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Life's Like That

"The past is a foreign country," wrote L.P. Hartley. "They do things differently there." So why should your loved ones travel when they can read biographies? The past makes an eminently convenient destination: It's cheap to visit; vaccinations aren't required; and it's closer than we might think. Just fifty years ago, Americans had never seen the Victoria's Secret catalogue, let alone Internet porn. Pictures of ladies in lingerie still carried an illicit thrill, and shots of black-banged fetish queen Bettie Page, especially, had the dizzying effect of erotic stun grenades. In The Real Bettie Page (Citadel, $14.95), Richard Foster presents plenty of testimony to Page's allure. His sources agree: In addition to a leggy, curvaceous bod, she had an irresistible way of making sex look fun, never dirty. Harlan Ellison confesses in the introduction, "I cannot to this day see a photo of Bettie Page without getting an erection." ... Men had more ambivalent feelings about mountain climber Arlene Blum. It wasn't her fault; she just couldn't help proving them wrong. First they told her that women couldn't climb on equal terms with men. She did it anyway. Then they told her that women couldn't climb Mount McKinley. In 1970, she led the first female expedition to the top. In between, they told her MIT would never grant a woman a Ph.D in physical chemistry. They had her there: She got it from Berkeley instead. Among her other achievements, Blum's wonderfully unpretentious autobiography, Breaking Trail (Scribner, $27.50), chronicles ascents of Annapurna, Everest, and several previously unclimbed peaks. Not bad, for an impossible career. ... If only Medgar Evers' story had turned out as happily. In some better universe, the Mississippi field secretary for the NAACP lived to write his memoirs in peace. In this one, on June 12, 1963, a racist killer put a bullet into him. Editors Manning Marable and Evers' widow, Myrlie Evers-Williams, have assembled The Autobiography of Medgar Evers (Basic Civitas, $26) from letters, memos, speeches, and articles that bring to life his determined struggle against Jim Crow. Poll taxes, lynchings -- did all this happen in America? Yes, it did, not a half-century ago. A foreign country, indeed. -- Chris Ulbrich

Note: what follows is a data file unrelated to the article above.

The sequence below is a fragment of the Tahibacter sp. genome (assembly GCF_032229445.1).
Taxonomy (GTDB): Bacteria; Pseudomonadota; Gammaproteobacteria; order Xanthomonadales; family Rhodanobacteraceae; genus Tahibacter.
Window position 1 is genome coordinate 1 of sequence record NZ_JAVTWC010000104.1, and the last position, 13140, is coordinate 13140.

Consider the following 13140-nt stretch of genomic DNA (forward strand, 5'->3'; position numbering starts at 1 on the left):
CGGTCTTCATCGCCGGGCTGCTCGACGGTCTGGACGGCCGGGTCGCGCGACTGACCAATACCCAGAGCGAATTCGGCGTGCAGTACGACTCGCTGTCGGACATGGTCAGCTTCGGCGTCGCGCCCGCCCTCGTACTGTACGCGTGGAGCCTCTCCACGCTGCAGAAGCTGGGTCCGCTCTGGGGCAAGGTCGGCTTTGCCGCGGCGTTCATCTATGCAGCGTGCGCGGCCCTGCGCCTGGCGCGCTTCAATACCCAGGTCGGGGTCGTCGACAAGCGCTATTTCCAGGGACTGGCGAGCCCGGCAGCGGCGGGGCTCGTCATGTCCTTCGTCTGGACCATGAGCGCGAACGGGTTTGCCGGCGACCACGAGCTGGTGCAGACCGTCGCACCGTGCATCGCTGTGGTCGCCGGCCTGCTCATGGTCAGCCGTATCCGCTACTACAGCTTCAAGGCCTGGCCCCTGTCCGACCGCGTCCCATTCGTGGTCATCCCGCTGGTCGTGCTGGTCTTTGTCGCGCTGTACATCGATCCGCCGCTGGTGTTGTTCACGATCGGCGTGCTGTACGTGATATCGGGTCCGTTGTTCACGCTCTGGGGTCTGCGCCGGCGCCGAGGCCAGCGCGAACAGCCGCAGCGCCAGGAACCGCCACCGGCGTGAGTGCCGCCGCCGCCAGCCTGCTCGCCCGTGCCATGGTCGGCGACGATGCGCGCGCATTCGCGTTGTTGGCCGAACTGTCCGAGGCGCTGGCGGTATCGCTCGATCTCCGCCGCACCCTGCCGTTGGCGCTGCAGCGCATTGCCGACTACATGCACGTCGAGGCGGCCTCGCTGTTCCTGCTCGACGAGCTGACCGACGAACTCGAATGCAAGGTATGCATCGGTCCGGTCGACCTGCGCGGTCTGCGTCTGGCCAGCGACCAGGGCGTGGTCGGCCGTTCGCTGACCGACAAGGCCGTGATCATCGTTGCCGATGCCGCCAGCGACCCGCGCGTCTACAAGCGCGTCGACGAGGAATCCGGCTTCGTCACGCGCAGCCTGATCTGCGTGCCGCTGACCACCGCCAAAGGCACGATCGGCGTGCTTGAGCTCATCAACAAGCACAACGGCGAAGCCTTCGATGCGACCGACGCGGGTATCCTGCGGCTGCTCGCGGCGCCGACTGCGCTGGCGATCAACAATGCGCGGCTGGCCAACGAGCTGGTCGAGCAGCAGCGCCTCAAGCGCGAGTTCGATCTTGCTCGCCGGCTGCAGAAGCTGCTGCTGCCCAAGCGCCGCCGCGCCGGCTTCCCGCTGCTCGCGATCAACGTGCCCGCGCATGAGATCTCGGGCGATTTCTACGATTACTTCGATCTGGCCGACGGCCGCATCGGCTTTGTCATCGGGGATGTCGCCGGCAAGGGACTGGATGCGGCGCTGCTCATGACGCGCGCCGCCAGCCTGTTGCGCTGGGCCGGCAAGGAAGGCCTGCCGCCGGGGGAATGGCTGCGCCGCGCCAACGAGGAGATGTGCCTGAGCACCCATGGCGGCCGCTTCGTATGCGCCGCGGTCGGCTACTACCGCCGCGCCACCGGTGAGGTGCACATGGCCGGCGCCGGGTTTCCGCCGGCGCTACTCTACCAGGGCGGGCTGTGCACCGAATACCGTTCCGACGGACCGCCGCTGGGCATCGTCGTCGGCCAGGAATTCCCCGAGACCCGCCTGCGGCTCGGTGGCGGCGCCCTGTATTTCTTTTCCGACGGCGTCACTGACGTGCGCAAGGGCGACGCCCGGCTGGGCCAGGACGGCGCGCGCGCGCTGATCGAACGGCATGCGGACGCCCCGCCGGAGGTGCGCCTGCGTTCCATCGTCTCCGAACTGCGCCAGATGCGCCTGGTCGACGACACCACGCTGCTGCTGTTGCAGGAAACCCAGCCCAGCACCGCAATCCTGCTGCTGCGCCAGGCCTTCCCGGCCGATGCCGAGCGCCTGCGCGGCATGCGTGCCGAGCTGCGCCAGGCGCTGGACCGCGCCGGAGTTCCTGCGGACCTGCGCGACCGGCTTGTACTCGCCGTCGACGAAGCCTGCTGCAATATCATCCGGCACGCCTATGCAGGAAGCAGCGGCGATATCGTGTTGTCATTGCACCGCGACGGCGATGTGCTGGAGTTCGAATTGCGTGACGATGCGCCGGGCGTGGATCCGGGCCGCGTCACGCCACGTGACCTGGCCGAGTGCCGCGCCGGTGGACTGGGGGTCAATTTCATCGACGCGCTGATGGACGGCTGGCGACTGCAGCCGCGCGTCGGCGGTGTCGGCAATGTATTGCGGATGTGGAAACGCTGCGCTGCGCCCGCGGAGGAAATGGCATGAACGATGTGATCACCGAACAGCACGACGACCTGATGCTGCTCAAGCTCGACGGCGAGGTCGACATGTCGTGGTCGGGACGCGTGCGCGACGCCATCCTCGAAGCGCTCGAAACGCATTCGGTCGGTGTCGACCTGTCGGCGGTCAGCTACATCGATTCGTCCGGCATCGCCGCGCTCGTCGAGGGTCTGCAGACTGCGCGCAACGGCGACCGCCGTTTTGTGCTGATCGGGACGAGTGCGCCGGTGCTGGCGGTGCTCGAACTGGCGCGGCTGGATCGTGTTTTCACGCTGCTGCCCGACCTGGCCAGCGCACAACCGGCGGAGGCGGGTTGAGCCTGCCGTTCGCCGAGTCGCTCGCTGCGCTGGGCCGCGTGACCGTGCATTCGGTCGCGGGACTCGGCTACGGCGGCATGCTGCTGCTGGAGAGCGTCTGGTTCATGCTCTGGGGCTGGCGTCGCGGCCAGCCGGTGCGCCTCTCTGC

Don We Now Our Gay Apparel

Pick a sure thing with Alan Hollinghurst's novel The Line of Beauty (Bloomsbury, $14.95) -- it won the 2004 Booker Prize and it's a best-seller -- in which class, gender, and cash are the context for explicit scenery, e.g. "his middle finger pushed into the deep divide, as smooth as a boy's, his fingertip even pressed a little way into the dry pucker so that Leo let out a happy grunt." ... It's never too early to get the picture, perhaps with a new coloring book created by Jacinta Bunnell and Irit Reinheimer, Girls Will Be Boys Will Be Girls Will Be ... (Soft Skull, $9.95), whose captions include "Sometimes the princess is saved by the girl next door" and "Stanley spends Super Bowl Sunday sewing slacks." ... Jenni Olson's The Queer Movie Poster Book (Chronicle, $19.95) is a lustrous compendium -- from Adam & Yves to Chained Girls and beyond. ... Daniel Gawthrop is a rice queen, and that doesn't mean he likes to cook Uncle Ben's. The Rice Queen Diaries (Arsenal Pulp, $16.95) is his memoir about the politics and pleasures of being a gay man attracted to Asians. Thai ladyboys, snake wine -- he goes around the world in more ways than one. -- A.R.

Yuk It Up


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